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anagram

[ an-uh-gram ]
/ ˈæn əˌgræm /
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noun
a word, phrase, or sentence formed from another by rearranging its letters: “Angel” is an anagram of “glean.”
anagrams, (used with a singular verb) a game in which the players build words by transposing and, often, adding letters.
verb (used with object), an·a·grammed, an·a·gram·ming.
to form (the letters of a text) into a secret message by rearranging them.
to rearrange (the letters of a text) so as to discover a secret message.
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Origin of anagram

1580–90; probably <Middle French anagramme<New Latin anagramma.See ana-, -gram1

OTHER WORDS FROM anagram

an·a·gram·mat·ic [an-uh-gruh-mat-ik], /ˌæn ə grəˈmæt ɪk/, an·a·gram·mat·i·cal, adjectivean·a·gram·mat·i·cal·ly, adverb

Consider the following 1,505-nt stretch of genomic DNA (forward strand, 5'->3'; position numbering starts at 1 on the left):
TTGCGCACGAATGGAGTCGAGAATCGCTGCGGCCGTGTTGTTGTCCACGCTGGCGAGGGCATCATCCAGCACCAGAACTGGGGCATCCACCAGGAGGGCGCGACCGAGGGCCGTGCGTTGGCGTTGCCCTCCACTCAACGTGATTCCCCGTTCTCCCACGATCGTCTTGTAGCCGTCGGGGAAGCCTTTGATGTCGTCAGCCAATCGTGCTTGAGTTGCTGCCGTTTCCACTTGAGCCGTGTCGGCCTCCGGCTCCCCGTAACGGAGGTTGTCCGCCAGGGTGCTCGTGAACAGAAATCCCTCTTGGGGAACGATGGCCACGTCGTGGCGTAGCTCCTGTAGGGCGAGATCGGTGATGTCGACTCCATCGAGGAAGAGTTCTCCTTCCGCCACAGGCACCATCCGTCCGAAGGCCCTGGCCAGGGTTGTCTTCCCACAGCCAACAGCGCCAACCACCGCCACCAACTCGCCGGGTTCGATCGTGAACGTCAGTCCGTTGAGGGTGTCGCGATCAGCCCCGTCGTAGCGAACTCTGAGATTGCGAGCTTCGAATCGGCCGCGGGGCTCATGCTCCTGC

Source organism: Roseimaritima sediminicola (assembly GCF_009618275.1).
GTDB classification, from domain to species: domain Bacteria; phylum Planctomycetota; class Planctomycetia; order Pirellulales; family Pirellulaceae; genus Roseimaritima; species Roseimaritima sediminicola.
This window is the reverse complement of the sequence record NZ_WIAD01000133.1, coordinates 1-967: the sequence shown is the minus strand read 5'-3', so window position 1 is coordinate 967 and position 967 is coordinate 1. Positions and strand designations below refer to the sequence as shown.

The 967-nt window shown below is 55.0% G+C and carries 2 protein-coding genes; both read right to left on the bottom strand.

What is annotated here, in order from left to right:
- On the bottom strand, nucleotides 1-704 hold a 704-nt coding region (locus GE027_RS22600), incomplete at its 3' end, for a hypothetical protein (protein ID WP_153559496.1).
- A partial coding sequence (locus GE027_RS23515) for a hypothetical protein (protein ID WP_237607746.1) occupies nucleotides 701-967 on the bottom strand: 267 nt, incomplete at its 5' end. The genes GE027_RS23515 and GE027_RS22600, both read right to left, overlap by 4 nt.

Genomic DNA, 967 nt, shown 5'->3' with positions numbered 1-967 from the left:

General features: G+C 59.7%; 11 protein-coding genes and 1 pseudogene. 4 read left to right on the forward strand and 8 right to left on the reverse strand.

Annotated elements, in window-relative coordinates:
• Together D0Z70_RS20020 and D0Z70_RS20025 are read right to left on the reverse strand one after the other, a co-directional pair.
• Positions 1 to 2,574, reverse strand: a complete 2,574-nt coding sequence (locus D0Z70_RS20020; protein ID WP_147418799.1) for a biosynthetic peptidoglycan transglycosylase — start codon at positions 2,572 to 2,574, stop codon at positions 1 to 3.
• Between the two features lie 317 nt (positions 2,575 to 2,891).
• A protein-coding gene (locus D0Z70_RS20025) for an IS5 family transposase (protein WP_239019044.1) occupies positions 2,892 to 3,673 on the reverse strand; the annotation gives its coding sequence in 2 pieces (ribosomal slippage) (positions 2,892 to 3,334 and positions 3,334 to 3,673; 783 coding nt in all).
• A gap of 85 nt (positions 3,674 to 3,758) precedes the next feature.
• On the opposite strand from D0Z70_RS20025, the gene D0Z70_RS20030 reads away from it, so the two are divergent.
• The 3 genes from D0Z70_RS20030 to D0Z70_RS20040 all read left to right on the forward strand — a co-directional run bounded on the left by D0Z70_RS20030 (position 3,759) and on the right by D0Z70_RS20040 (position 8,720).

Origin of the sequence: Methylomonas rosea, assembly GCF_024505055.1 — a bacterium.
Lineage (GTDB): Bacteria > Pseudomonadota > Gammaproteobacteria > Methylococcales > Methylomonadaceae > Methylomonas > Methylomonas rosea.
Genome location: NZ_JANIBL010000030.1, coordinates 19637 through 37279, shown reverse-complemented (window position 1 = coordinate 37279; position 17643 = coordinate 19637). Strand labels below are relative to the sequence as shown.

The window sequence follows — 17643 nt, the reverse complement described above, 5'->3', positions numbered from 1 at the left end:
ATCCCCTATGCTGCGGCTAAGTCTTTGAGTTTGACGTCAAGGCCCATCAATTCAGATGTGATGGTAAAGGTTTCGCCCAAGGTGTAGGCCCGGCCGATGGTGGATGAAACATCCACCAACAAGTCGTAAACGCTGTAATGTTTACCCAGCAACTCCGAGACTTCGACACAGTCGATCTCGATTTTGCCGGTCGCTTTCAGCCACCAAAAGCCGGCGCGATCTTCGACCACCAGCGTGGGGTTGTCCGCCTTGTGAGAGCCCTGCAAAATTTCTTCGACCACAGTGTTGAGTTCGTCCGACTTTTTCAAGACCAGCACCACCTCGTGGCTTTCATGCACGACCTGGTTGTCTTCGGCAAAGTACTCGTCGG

Dictionary.com Unabridged Based on the Random House Unabridged Dictionary, © Random House, Inc. 2022

How to use anagram in a sentence

British Dictionary definitions for anagram

anagram
/ (ˈænəˌɡræm) /

noun
a word or phrase the letters of which can be rearranged into another word or phrase

Derived forms of anagram

anagrammatic (ˌænəɡrəˈmætɪk) or anagrammatical, adjectiveanagrammatically, adverb

Word Origin for anagram

C16: from New Latin anagramma, shortened from Greek anagrammatismos, from anagrammatizein to transpose letters, from ana- + gramma a letter
Collins English Dictionary - Complete & Unabridged 2012 Digital Edition © William Collins Sons & Co. Ltd. 1979, 1986 © HarperCollins Publishers 1998, 2000, 2003, 2005, 2006, 2007, 2009, 2012
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